The investment banking firm of Salomon Brothers Inc. was easily the top manager of public securities offerings in 1984 for the second year in a row, more than doubling the underwriting totals of its closest competitor, according to IDD Information Services Inc. of New York.

Salomon led the investment banking underwriters by raising a total of $21.2 billion for its clients in 186 offerings.

Drexel Burnham Lambert Inc. finished second by raising $10.5 billion through 102 offerings, many of which were "junk bond" offerings of below-investment-grade securities.

First Boston Corp. finished third, raising about $10 billion in 129 offerings, followed by Merrill Lynch Capital Markets, which raised $8.6 billion in 125 offerings. Goldman, Sachs & Co. was next on the list, followed by Shearson Lehman/American Express, Morgan Stanley & Co., Kidder, Peabody & Co., Prudential Bache Securities and Paine Webber Mitchell Hutchins.

For the year, there were 1,410 debt and stock issues totaling $82.2 billion, down from 2,196 issues totaling $97.1 billion in 1983.

Last year was the second-busiest year overall for underwritings, although the market for stock offerings dropped off dramatically from the prior year.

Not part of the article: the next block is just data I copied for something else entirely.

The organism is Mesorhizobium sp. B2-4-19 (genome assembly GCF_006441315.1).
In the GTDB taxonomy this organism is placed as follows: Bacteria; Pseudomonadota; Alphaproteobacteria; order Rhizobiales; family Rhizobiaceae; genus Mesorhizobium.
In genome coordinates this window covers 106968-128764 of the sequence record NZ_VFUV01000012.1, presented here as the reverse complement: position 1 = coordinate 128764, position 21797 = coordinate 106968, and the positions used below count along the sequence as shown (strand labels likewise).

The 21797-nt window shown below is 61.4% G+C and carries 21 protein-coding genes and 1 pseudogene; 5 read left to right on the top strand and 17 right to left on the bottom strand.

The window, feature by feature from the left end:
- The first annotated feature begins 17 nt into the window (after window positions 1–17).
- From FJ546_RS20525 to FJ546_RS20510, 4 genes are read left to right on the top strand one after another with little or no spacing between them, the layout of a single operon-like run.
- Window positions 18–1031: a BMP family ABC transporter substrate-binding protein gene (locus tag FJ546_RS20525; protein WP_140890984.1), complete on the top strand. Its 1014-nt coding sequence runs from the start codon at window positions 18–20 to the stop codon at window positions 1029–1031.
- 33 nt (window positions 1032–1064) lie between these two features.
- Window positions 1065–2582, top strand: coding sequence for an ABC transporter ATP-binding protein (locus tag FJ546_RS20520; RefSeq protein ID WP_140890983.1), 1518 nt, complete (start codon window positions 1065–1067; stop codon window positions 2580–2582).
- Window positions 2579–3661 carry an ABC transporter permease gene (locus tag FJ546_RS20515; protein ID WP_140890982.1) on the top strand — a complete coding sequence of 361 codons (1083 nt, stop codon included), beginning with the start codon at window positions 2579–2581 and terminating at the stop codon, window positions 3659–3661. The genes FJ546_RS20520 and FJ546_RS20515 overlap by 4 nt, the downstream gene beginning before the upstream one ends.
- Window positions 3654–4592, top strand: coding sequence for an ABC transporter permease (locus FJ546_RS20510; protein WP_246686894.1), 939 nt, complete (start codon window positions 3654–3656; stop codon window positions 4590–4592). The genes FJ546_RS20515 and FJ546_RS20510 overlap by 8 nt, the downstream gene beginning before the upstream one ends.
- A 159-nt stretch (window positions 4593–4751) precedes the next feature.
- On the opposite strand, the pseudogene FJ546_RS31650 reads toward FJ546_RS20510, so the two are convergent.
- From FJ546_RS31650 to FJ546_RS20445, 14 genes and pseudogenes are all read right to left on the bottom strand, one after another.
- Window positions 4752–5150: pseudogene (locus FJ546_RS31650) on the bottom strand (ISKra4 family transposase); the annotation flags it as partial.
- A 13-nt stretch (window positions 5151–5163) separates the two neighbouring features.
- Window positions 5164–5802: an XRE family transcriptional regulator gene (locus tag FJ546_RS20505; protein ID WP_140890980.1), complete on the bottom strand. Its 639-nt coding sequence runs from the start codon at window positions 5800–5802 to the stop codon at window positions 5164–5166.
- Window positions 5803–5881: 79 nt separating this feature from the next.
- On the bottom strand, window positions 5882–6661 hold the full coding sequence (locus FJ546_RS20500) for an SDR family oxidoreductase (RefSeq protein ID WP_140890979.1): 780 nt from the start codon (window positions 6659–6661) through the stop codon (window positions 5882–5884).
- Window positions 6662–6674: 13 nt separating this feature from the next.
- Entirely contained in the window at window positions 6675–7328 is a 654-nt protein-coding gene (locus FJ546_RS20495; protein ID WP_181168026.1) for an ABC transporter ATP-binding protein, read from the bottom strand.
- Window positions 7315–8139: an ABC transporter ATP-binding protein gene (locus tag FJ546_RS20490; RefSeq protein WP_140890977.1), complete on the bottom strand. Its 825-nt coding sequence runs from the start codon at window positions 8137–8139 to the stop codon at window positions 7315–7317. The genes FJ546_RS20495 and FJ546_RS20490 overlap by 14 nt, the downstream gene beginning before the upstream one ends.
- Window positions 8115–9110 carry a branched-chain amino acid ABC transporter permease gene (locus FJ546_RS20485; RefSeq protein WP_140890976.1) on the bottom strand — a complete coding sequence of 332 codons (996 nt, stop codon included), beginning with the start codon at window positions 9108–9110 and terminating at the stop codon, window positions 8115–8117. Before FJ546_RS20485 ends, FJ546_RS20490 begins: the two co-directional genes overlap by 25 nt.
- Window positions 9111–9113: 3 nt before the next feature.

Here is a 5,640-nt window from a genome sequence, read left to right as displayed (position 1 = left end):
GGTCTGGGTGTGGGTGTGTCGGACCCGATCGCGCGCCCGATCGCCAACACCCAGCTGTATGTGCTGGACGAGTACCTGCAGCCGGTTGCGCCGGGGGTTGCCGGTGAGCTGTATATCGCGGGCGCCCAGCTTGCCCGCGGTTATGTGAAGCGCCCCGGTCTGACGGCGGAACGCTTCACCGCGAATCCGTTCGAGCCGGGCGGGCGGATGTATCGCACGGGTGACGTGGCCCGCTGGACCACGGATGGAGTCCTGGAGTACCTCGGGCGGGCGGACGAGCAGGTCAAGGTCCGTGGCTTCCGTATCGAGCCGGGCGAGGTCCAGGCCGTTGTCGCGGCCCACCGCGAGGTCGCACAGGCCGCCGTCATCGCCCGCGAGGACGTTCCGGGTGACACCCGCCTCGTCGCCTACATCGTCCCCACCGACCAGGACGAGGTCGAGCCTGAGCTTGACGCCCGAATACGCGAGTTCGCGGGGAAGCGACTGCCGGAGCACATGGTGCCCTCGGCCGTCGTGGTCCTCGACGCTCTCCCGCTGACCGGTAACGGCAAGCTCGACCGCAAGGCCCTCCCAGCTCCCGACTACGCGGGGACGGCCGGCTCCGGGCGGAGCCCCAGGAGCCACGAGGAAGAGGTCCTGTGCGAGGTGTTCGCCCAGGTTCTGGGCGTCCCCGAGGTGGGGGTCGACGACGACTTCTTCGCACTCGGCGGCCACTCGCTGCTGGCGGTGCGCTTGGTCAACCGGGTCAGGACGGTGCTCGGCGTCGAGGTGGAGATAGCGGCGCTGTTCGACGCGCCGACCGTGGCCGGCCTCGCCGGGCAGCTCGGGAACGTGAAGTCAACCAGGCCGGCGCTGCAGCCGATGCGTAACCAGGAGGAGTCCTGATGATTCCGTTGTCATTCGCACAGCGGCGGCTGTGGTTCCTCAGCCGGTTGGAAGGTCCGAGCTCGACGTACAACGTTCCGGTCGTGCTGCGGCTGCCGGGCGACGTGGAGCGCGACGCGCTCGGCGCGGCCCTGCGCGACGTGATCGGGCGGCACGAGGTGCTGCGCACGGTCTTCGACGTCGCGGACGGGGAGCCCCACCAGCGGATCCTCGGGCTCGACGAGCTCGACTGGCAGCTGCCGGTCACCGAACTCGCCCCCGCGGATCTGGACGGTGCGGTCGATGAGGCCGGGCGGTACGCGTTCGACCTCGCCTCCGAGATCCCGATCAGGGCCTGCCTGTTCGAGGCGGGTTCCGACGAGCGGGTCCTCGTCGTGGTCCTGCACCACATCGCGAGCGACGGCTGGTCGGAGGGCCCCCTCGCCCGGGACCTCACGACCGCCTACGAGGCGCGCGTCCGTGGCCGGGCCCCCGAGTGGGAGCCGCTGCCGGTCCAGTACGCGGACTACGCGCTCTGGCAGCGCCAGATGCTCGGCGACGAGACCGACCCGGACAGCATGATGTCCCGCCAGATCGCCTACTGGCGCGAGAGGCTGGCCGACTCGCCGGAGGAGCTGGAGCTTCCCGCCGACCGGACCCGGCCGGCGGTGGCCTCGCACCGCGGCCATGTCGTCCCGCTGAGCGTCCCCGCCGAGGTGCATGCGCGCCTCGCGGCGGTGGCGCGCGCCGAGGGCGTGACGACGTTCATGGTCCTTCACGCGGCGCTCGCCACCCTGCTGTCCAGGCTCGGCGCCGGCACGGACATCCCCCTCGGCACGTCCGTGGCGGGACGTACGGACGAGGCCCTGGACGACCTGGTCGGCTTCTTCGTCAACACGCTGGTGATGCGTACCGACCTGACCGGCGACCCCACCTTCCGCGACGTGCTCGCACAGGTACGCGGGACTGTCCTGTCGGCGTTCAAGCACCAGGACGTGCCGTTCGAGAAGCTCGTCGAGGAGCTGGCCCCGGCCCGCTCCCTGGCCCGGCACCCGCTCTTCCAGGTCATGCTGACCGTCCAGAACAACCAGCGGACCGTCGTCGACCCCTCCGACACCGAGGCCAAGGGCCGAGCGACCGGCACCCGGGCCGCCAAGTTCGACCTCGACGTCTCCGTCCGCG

The overall rankings include both debt and stock offerings. Morgan Stanley was the lead manager in bringing common stock issues to market, raising $1.2 billion as the lead manager of 17 offerings.

Morgan Stanley managed the three largest offering by foreign companies last year, including the initial public offering by British Telecommunications PLC.

Salomon's strength as the top lead manager was confirmed by its role as the chief investment banker underwriting mortgage-backed securities, a market that has grown dramatically in recent years.

Salomon managed more than $4 billion of mortgage-backed offerings.

Overall, in the debt markets, firms raised $62.25 billion in 718 offerings in 1984 versus $46.06 billion in 534 offerings in 1983.

Stock offerings fell dramatically from a record 1,418 offerings in 1983 that raised $36.65 billion to 556 offerings in 1984 that raised $8.92 billion.

Investment banking firms profit through underwritings by acting as wholesalers of securities, purchasing securities from corporations that wish to raise money in the public markets and reselling these securities to the public.

Typically, one or two firms serve as the lead manager of an offering and pool their risk by inviting other firms to participate in the underwriting.